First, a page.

About a dozen black female small-business owners were gathered in a South Carolina shared workspace on Tuesday night for a networking event when they were told the newest 2020 Democratic presidential hopeful, Deval Patrick, would be stopping by to introduce himself.
When Patrick walked into the back of the room mid-meeting, the women turned around as he sheepishly apologized for his tardiness and short stay.
"Don't mind me!" he told them.
But the black former Massachusetts governor is eager to get their attention — and their vote.
Launching his bid for president less than three months before the Iowa caucuses, Patrick is betting that he can make his case to a broad coalition of voters, including many who remain undecided or uncommitted to anyone in the crowded field of candidates. To win South Carolina, which holds the first Southern primary of 2020, he would need a base of support from the black voters who comprise roughly two-thirds of the state's Democratic electorate.
"I'm running for president because those values of community, that we have a stake in each other and of generational responsibility, I think, are frayed in the country," Patrick said Tuesday night in Columbia. "I come in humbly. ... I want to be a listener."
Arguing that voters are just now beginning to tune in, with the first votes less than 100 days away, Patrick has said he will have visibility when the populace is really paying attention. His late entry, though, makes it that much tougher to raise the awareness that his campaign will need to meet the polling and fundraising thresholds for future debates.
This week, Patrick launched a tour of early-voting states, visiting Nevada and Iowa before South Carolina. It's a state where former Vice President Joe Biden has maintained a significant polling lead for months, both across all spectrums and with black voters specifically.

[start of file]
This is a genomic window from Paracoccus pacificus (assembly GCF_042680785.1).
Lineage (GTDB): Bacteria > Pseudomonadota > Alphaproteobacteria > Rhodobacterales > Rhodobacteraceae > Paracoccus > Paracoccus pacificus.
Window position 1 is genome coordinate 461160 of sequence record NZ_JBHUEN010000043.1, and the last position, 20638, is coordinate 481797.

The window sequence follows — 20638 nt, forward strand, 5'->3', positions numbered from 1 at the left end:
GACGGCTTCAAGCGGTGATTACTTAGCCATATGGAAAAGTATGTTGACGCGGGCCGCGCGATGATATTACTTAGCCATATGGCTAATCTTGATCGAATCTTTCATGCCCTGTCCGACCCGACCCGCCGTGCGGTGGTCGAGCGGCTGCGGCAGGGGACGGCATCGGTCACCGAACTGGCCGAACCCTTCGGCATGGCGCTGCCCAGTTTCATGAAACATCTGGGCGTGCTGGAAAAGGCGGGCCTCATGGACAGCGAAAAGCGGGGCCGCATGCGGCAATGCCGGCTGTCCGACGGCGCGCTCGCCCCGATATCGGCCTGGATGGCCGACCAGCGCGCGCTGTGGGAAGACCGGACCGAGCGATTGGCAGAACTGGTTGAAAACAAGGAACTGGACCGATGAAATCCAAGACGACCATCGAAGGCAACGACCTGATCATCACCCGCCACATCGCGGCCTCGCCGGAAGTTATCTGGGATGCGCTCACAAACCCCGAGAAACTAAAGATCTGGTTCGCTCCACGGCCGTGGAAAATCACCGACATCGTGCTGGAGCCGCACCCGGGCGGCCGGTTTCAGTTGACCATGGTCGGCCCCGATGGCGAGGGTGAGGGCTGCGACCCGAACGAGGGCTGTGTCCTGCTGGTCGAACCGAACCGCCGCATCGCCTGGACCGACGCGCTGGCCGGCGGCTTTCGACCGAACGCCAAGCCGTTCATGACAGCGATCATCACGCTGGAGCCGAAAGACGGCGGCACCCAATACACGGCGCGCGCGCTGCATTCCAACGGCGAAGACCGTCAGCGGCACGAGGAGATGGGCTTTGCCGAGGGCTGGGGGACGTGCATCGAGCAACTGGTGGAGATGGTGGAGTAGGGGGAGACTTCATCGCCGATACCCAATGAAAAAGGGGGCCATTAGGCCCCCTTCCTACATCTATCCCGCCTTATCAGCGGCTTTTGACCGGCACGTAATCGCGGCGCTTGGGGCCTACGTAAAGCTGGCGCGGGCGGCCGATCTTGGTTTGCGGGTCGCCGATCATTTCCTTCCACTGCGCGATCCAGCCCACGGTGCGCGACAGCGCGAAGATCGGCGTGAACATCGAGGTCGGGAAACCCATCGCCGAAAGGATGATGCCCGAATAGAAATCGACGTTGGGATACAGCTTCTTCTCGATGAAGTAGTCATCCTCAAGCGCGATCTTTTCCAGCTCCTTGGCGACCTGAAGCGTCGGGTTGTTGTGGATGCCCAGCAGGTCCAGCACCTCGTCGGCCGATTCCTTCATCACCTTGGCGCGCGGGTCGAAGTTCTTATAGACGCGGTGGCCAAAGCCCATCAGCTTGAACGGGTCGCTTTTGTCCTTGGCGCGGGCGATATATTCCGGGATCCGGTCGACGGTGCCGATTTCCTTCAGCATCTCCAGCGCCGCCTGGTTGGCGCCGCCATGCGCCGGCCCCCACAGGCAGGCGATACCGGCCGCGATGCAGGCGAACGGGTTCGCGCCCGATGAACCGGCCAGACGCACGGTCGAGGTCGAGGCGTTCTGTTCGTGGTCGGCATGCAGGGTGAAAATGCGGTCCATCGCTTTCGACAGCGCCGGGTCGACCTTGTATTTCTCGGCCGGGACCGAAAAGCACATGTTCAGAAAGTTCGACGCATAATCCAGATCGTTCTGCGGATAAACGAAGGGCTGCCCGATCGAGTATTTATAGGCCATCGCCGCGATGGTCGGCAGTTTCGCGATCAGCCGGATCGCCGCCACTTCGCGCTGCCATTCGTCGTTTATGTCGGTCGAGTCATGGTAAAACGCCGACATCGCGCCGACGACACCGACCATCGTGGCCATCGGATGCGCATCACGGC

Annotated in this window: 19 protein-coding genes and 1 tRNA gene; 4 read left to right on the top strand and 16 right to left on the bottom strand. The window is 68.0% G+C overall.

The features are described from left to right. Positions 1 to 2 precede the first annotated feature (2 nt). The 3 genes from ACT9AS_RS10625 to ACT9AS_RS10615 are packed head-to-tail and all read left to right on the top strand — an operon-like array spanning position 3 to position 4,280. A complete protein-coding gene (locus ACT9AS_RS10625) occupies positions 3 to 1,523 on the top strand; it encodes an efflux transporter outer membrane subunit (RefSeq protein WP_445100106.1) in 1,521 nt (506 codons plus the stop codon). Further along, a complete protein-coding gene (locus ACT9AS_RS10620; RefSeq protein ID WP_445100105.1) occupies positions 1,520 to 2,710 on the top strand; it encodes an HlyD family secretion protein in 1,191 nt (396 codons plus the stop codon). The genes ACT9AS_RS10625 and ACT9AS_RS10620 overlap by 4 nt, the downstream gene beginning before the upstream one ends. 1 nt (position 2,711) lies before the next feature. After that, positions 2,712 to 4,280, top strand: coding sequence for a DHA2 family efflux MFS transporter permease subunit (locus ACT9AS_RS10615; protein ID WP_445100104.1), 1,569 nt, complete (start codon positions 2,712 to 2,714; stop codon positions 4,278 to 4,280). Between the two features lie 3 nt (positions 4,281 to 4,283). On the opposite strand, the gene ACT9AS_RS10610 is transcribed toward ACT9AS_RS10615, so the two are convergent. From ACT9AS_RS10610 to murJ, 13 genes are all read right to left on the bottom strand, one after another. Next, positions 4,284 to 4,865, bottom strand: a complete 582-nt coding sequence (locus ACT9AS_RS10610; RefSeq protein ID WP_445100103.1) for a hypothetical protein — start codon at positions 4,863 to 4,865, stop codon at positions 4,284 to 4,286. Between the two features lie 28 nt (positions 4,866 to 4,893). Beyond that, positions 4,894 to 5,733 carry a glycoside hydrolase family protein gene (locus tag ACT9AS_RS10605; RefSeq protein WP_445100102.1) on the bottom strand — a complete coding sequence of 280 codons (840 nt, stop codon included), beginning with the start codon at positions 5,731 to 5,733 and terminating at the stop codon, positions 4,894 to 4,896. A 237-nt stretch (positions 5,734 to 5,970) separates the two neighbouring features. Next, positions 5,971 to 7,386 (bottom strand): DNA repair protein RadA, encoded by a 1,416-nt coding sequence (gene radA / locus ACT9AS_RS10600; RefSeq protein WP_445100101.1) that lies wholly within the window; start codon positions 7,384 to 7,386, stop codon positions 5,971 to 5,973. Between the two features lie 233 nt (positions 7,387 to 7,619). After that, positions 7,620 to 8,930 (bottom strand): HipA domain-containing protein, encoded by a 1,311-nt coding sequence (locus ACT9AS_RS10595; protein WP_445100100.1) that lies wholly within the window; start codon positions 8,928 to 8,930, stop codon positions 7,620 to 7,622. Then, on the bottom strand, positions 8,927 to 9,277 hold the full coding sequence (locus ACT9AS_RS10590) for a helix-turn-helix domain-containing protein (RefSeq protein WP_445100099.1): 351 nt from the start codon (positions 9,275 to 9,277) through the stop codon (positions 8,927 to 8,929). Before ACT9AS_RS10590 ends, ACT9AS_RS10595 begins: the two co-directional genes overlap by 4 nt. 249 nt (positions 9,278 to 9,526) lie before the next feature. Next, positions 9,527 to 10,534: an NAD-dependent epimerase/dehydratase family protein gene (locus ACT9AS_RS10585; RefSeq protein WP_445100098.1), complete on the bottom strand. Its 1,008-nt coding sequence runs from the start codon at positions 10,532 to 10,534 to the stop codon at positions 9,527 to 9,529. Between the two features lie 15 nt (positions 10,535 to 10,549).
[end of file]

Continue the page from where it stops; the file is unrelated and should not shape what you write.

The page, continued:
It's also a place where the two other major black candidates in the race — Sens. Cory Booker and Kamala Harris — have struggled to gain momentum, despite months of campaign events.
Eyamba Sowers didn't know Patrick was coming to Tuesday's networking gathering but saw his visit as a pleasant surprise. The real estate agent said she related to him as someone who was also raised in a single-parent home, and she was impressed with his status as the country's second elected black governor.
"He has me thinking now," said Sowers, who is also considering Bernie Sanders and Joe Biden. She said if Patrick can get his message out, he's someone voters could see defeating President Donald Trump in 2020 — her top priority.
Beth Ruffin said she didn't know much about Patrick before Tuesday's event, but he left her intrigued and wanting to learn more. A former Beto O'Rourke supporter, she is a voter back on the market since his departure from the presidential race.
"It sounded like strong black women raised him," said Ruffin, who owns a diversity and inclusion consulting firm and headed out for Patrick's second stop at a nearby restaurant, where he was warmly greeted by a crowd of several dozen. "I want to see how he translates that into policy."